Dr Jitendra Motavar, of  the Specialist Internal Medicine department at Burjeel Medical Center, shares some basic and practical ways to live a healthier, happier and longer life:

  • Protect Your DNA

As you age, the ends of your chromosomes become shorter. This makes you more likely to become ill. However, lifestyle changes can boost an enzyme that makes them longer. Plus, studies show diet and exercise can protect them. The bottom line: healthy habits may slow ageing at the cellular level.

  • Be sociable

Although this seems common-sense advice, making good friends might help you live longer. Dozens of studies show a clear link between strong social ties and a longer life.

  • Don’t smoke

We know giving up tobacco can lengthen your life but by how much may surprise you. A 50-year British study shows that quitting at age 30 could give you an entire decade. Kicking the habit at age 40, 50, or 60 can add 9, 6, or 3 years to your life, respectively. 

  • Sleep well

Getting enough quality sleep can lower your risk of obesity, diabetes, heart disease, and mood disorders. It will also help you recover from illness faster. Sleep for fewer than five hours a night and you might boost your chances of dying early.

  • Try a Mediterranean diet

It’s rich in fruit, vegetables, wholegrains, olive oil, and fish. The plan can also puts a serious dent in your chances of developing a metabolic syndrome    a mix of obesity, high blood-sugar, high blood pressure, high cholesterol and other things that make you more likely to develop heart disease and diabetes.

  • Shed some kilos

If you’re overweight, slimming down can protect against diabetes, heart disease, and other conditions that take years off your life. Belly fat is bad for you so focus on deflating that spare tyre. Eat more fibre and exercise regularly to whittle your middle.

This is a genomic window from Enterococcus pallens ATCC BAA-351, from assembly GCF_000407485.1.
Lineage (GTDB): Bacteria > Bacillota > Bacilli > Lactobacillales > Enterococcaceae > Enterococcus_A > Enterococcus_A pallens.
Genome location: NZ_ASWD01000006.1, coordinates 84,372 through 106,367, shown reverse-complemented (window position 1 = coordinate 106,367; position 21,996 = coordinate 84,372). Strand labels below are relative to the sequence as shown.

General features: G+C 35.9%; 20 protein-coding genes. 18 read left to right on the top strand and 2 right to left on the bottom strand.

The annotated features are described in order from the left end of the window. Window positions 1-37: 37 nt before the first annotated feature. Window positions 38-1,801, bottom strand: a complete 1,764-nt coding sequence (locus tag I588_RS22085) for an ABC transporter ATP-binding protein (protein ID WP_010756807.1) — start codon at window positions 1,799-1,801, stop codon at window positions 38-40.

• Let’s walk

The evidence is clear. People who exercise live longer on average than those who don’t. Regular physical activity lowers your chances of getting heart disease, stroke, diabetes, some forms of cancer, and depression. It may even help you stay mentally sharp into old age. Ten-minute spurts are fine, as long as they add up to about 2.5 hours of moderate exercise per week.

  • Limit stress

You’ll never completely avoid stress but you can learn how to control it. Try yoga, meditation or deep breathing. Even a few minutes a day can make a difference.

  • Keep a sense of purpose

Hobbies and activities that have meaning for you may lengthen your life. Japanese researchers found men with a strong sense of purpose were less likely to die from stroke, heart disease, or other causes over a 13-year period than those who were less sure of themselves.

  • Last but not least: water

Not a food, you say? Think of it as one. Many older people simply don’t drink enough water because they don’t feel as thirsty as they used to, and because they want to limit frequent urination.

Water is so underappreciated. Our bodies are mostly water. If you’re chronically dehydrated, just think of what your cells look like. People who complain of things like fatigue and mild headaches and constipation are most often just dehydrated. Aim to drink a minimum of eight to 10 glasses of water per day especially after getting up in the morning. This will clearly improve your vital organ functions, digestion and energy levels.